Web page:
LONDON (REUTERS) - The head of the European Council will on Tuesday (Feb 2) present a "new settlement" proposal in talks with Britain on reforms aimed at keeping the country in the 28-nation European Union (EU).
The move came after British Prime Minister David Cameron on Sunday met Council president Donald Tusk, who chairs the meetings of EU states' leaders and plays a key role in seeking a compromise around London's demands for a better membership deal.
"I will table proposal for a new settlement for #UKinEU. Good progress last 24 hours but still outstanding issues," Mr Tusk said on Twitter.
Mr Cameron has promised to reform Britain's ties with the EU and hold a public vote on EU membership before the end of 2017.
Among the most controversial of his demands is stronger powers to curb immigration, including barring EU immigrants from in-work benefits for at least their first four years in Britain.
Mr Cameron and Mr Tusk left their dinner on Sunday saying they had failed to reach a deal and eurosceptic British lawmakers said the divergence was being played up to make an eventual agreement seem like a triumph.
The two sides have indicated they want a deal agreed by EU leaders at their Brussels summit in mid-February, enabling Mr Cameron to call a referendum on EU membership as early as June.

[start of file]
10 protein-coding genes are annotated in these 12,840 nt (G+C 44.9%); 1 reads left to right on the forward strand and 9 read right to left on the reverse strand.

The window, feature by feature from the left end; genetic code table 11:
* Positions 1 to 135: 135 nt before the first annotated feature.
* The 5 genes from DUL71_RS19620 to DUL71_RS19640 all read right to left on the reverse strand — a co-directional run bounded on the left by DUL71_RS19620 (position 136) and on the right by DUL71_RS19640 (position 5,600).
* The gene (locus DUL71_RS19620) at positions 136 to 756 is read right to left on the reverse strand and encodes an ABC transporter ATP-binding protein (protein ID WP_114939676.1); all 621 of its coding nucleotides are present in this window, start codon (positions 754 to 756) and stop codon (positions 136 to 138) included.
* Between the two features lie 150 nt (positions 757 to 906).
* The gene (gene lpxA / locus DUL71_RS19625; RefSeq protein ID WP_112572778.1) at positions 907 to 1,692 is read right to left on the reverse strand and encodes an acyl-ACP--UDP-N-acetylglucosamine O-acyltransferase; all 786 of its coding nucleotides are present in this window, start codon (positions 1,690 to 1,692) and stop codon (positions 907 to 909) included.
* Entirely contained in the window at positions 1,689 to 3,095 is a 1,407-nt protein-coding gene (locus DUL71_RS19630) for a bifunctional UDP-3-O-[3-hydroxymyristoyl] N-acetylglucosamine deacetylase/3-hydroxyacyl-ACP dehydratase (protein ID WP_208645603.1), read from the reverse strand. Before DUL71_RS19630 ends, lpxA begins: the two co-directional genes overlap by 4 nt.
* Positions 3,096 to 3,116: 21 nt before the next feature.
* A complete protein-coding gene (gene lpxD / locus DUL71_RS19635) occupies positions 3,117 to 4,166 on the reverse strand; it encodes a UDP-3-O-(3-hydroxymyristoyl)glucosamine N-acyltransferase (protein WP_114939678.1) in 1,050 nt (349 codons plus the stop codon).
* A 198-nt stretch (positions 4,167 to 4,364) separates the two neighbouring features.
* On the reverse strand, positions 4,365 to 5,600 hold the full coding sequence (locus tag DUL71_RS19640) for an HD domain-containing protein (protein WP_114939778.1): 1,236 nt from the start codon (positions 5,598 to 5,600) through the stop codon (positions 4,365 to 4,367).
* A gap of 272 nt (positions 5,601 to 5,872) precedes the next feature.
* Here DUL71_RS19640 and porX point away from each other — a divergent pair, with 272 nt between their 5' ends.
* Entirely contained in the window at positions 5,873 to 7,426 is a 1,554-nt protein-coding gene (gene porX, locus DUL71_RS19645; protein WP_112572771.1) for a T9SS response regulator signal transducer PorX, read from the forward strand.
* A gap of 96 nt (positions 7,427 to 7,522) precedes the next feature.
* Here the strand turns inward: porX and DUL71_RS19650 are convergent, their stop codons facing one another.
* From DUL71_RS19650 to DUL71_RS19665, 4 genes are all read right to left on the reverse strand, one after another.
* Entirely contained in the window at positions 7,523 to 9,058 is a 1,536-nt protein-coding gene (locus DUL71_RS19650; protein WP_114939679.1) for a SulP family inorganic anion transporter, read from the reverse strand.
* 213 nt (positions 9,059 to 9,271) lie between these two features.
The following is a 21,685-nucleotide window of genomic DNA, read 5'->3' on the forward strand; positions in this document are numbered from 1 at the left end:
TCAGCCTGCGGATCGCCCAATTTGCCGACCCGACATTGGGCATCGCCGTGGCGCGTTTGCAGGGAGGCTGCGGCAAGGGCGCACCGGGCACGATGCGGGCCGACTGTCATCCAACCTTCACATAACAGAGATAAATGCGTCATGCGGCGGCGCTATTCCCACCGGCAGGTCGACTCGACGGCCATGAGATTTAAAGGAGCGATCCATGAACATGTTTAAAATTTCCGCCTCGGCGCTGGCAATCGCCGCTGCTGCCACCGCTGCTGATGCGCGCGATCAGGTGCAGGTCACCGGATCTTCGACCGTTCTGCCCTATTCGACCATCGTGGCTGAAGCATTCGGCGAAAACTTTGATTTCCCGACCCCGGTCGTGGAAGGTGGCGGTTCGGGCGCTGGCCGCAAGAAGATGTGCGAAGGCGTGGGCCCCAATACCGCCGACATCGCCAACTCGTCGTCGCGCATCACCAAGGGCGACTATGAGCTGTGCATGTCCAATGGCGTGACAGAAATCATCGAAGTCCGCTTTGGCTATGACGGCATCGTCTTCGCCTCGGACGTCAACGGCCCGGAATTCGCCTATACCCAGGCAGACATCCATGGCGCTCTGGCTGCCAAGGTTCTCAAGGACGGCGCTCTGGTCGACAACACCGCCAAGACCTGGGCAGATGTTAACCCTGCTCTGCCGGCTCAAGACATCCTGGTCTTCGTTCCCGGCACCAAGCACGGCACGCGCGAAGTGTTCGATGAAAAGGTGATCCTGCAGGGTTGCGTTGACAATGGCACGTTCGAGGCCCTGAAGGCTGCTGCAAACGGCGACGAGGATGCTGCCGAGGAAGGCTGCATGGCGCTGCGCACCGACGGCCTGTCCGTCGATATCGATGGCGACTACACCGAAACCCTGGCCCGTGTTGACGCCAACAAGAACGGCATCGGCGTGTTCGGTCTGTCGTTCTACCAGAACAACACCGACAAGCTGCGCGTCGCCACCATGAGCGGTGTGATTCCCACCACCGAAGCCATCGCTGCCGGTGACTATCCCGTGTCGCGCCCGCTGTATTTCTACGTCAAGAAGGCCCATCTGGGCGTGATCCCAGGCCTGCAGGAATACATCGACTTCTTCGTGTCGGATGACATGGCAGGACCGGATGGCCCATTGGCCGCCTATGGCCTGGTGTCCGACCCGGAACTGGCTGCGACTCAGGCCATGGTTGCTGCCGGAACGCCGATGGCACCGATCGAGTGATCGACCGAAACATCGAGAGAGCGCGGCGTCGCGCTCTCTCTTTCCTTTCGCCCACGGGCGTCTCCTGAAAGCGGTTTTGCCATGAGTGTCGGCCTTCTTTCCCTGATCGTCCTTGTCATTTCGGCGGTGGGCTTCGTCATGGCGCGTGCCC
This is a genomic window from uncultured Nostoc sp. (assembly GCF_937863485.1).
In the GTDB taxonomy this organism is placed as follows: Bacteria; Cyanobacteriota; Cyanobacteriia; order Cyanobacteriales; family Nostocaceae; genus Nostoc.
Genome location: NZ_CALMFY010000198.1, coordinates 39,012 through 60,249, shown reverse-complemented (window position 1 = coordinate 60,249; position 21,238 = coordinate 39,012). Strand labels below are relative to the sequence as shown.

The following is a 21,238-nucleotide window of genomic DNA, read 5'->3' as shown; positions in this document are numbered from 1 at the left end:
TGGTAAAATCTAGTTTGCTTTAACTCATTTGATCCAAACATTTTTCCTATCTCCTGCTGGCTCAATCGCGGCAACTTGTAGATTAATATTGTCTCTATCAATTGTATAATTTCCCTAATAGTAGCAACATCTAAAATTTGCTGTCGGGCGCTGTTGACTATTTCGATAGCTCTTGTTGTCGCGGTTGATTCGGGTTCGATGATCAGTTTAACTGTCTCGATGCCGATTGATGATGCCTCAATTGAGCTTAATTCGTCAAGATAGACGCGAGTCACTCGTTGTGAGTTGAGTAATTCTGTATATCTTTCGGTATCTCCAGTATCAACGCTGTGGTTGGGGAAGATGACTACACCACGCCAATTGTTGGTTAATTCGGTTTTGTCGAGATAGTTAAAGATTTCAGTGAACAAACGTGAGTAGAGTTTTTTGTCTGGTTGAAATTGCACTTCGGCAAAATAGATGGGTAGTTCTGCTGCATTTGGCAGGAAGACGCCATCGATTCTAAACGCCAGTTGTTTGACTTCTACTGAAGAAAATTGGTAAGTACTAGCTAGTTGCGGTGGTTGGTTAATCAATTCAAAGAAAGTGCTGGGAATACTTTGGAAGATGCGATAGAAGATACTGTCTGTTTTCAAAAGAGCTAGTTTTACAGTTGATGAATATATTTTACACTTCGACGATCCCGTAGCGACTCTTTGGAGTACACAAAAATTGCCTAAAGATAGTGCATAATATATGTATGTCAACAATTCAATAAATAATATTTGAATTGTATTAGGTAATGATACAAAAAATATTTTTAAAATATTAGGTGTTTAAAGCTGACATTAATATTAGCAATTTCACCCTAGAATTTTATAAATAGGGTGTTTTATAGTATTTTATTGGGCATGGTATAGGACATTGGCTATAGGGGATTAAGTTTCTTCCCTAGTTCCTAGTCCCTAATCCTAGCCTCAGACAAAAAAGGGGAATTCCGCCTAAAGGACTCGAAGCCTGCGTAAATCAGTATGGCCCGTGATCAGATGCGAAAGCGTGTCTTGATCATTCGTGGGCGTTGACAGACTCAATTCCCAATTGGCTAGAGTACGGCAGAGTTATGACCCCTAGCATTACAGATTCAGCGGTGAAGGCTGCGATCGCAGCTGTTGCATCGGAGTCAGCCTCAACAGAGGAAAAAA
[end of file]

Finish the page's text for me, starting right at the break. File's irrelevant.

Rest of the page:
Mr Cameron's spokesman earlier told reporters: "There is more work to do in all four areas, more work in some areas than in others."
But she said a "significant" agreement had been reached with the European Commission, the EU executive, allowing Britain to suspend some payments to migrants from the bloc for four years immediately after the referendum.
That would go some way to appeasing critics of EU membership in Mr Cameron's party, but a spokesman for the Commission warned it would need to be agreed by the leaders of all 28 countries.
"It is not enough for the Commission and Council lawyers to agree; this is a process that is run 'at 28'," said spokesman Margaritis Schinas.
- HIGH STAKES -
Mr Cameron has demanded reform in three other areas. He wants Britain excluded from the EU goal of "ever closer union" and protected against moves by the 19 countries that share the euro currency to impose rules by majority vote on London. He also seeks to empower groups of national parliaments to block EU legislation.
The stakes are high. The referendum will not only determine Britain's future role in world trade and affairs, but also shape the European Union, which has struggled to maintain unity over migration and financial crises, by ripping away its second-largest economy and one of its two main military powers.
Some eurosceptics have branded the negotiation a waste of time.
"Don't be fooled, again, by Cameron's ongoing charade," Mr Paul Nuttall, deputy leader of the UK Independence Party, said in a statement.
There are plenty of areas where EU countries have concerns about Britain's demands and, if and when agreement is found, there will still be tussles over some details.
Still up for grabs is how long the so-called "emergency brake" on welfare payments to migrants will be in force, how many countries would have to agree in order to block EU legislation, and how to enforce protection for London's financial industry, among others.